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Local control of state's universities a failing course

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By HOWARD TROXLER

© St. Petersburg Times, published January 8, 2001


Each of us is prejudiced by personal experience. Although I am a Floridian of two decades, I also am a product of the University of North Carolina, one of the nation's oldest and finest state university systems. That system is led by a strong central Board of Governors and a statewide president. Each campus also has a local board of trustees, but with defined powers.

There is no doubt in my mind, zero, that if there were no strong central governing board, and if that state's politicians had meddled with the university system to the extent that happens here, then North Carolina's university system would be . . . well, Florida's.

Sure, they might have won a few more football games up there in Raleigh and Chapel Hill. Maybe they even could have given Florida State University a better contest now and then. That would have tickled the state's politicians, just as our own Florida legislators enjoy their sojourns to the football palaces of Gainesville and Tallahassee.

But they chose different priorities.

Here in Florida, our Legislature's priority is to divvy up political power between itself and the local boosters of each of our 10 state universities. That is why it has voted to abolish the university system's governing body, the Board of Regents, by 2003 at the latest. This was done with Gov. Jeb Bush's approval.

There will be a single state board of education -- named by the governor -- covering kindergarten through university. And each university will have its own board of local folks to call the shots.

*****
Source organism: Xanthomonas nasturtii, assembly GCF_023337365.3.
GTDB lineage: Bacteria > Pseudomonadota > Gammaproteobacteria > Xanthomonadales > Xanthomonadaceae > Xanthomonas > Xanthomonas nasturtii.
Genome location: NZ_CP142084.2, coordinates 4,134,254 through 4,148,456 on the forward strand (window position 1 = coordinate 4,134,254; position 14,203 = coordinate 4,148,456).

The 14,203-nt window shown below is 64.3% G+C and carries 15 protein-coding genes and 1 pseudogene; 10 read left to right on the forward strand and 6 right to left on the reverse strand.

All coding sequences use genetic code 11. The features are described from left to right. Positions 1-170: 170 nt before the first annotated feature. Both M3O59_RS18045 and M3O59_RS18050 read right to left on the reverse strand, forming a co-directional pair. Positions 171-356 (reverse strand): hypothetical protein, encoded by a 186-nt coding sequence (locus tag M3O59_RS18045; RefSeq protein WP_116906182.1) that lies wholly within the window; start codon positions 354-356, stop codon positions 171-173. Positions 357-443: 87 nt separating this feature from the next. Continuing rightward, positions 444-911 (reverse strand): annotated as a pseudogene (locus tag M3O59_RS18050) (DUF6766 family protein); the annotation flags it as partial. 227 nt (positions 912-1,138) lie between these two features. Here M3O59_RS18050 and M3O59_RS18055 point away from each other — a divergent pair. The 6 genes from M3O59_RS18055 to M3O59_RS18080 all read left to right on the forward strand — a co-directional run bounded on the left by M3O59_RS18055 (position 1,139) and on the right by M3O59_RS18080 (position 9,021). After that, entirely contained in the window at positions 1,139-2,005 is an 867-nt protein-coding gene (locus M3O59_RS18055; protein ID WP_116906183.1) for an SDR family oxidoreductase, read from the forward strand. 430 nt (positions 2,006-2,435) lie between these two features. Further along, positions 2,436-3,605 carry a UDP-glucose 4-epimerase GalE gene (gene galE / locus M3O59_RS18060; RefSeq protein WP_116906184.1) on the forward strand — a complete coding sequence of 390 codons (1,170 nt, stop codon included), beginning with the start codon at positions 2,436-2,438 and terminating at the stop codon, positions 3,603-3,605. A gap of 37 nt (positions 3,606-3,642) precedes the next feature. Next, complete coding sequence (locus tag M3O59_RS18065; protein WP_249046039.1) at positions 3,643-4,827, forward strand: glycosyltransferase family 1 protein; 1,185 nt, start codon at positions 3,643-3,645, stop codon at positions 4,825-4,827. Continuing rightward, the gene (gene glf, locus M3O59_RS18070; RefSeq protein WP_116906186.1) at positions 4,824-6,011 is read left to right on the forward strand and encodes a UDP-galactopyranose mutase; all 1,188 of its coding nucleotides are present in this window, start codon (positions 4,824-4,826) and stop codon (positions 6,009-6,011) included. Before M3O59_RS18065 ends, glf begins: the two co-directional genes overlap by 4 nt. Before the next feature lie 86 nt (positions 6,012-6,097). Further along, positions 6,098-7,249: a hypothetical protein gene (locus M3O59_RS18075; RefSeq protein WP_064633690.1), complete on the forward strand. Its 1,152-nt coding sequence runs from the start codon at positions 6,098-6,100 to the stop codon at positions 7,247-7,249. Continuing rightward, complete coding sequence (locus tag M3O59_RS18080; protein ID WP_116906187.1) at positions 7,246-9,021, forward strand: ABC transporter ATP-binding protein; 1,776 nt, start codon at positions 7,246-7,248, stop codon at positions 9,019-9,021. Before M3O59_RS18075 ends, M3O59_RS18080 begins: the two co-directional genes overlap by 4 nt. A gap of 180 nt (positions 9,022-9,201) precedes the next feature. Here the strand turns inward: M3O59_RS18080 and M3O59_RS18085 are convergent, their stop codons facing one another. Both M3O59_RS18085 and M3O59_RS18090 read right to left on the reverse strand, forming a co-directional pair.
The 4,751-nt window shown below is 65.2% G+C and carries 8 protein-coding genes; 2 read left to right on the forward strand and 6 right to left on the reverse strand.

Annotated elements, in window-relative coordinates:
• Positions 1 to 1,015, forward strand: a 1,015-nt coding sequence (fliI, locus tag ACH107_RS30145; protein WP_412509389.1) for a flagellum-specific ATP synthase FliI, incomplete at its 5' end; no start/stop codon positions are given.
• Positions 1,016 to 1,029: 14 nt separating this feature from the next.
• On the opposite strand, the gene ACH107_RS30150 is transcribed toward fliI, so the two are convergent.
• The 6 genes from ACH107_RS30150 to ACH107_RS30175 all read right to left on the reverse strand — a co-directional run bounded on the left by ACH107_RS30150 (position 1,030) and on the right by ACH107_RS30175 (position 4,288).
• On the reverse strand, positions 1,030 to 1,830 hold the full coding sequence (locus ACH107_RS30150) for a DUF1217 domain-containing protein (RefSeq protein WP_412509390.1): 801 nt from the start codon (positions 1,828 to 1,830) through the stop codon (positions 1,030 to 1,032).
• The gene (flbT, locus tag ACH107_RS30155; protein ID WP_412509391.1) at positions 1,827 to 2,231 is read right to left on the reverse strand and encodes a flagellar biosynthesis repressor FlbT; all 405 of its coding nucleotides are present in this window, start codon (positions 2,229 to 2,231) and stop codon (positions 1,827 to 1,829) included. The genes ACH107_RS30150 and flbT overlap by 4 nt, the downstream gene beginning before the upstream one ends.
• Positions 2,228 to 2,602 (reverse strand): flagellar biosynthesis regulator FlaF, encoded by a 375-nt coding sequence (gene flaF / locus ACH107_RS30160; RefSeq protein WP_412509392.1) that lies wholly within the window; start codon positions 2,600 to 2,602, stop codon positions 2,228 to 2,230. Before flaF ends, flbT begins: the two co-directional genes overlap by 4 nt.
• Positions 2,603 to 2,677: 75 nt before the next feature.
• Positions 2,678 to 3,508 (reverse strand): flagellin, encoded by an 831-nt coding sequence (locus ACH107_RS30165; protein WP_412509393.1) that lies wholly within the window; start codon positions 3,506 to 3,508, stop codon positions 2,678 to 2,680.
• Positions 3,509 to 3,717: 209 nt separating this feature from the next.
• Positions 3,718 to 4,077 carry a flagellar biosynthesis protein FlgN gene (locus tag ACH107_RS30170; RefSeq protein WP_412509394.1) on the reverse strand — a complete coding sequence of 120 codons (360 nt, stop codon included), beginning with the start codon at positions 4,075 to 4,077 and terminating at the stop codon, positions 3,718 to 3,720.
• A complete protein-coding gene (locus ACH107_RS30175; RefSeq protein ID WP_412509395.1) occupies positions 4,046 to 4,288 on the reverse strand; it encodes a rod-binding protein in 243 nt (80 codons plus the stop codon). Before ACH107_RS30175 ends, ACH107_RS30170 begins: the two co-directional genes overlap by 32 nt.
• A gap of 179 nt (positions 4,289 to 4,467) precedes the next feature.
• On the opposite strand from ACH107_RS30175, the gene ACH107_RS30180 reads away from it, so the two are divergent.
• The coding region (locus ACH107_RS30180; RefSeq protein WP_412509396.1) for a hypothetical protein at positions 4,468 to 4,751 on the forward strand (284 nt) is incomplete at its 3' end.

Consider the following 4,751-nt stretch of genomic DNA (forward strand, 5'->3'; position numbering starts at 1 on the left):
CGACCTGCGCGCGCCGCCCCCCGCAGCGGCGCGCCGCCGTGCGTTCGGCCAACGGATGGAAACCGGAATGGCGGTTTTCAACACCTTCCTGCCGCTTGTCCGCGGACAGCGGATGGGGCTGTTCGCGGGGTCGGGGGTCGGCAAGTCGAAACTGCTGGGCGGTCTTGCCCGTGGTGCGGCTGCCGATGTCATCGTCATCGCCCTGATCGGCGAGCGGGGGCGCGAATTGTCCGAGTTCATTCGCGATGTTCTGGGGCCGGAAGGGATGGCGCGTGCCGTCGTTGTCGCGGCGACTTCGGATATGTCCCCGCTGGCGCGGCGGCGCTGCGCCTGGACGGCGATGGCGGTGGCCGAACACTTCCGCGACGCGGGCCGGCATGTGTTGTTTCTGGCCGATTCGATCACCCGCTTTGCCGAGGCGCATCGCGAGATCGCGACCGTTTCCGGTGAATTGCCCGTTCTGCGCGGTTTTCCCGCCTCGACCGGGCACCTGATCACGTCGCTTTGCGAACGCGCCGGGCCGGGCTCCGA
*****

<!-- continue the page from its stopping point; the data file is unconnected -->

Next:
It is not hard to predict how this will evolve. It will be a full-time job for the new statewide board to deal with the issues of K-12 education. The Legislature, which already has shown its willingness to micromanage universities (look at the state Senate's attempts to dismember the University of South Florida), will gladly fill the vacuum.

So will the local booster-boards. The proposal is for each school to set its tuition, choose its degree programs, decide tenure for faculty, call its own shots. The boards will not have to think about the state's overall needs and goals, but their own agendas.

At Florida State University, for example, the last time that school selected a president, a local board just might have preferred the former FSU football player who asked for the job instead of the distinguished former American Bar Association president who got it. (No matter how distinguished he was, they almost ran him out of town over the discipline of an FSU football player accused of grand theft.)

True, some states have a tradition of strong universities controlled by local boards without a central authority. But the key word is "tradition." Our tradition runs in the opposite direction. Abolishing the Board of Regents completes the Legislature's efforts of recent years to destroy the system's independence.

The previous chancellor, Charles Reed, was a strong leader and master politician who held his own against the Legislature.

The current chancellor, Adam Herbert, has had neither that power nor independence. Now even Herbert, a Republican, is leaving instead of presiding over his own descent into irrelevance.

So it's all over?

Maybe not.

Last week U.S. Sen. Bob Graham, our former two-term governor, declared that abolishing the Regents will lead to "pervasive mediocrity" in our university system. He said he would support an amendment to our state Constitution to preserve the Regents. It was a warning shot across the bow of the Republican Legislature and governor.

Lovers of speculation (like me) can't resist. Wouldn't it be something if Bob Graham ran for his old job as governor in 2002, drawn back into the fray by the education issue? That's exactly what happened to another retired governor elsewhere, named Jim Hunt, who didn't like what he saw happening and ended up serving another two terms. That state, by the way, was North Carolina.

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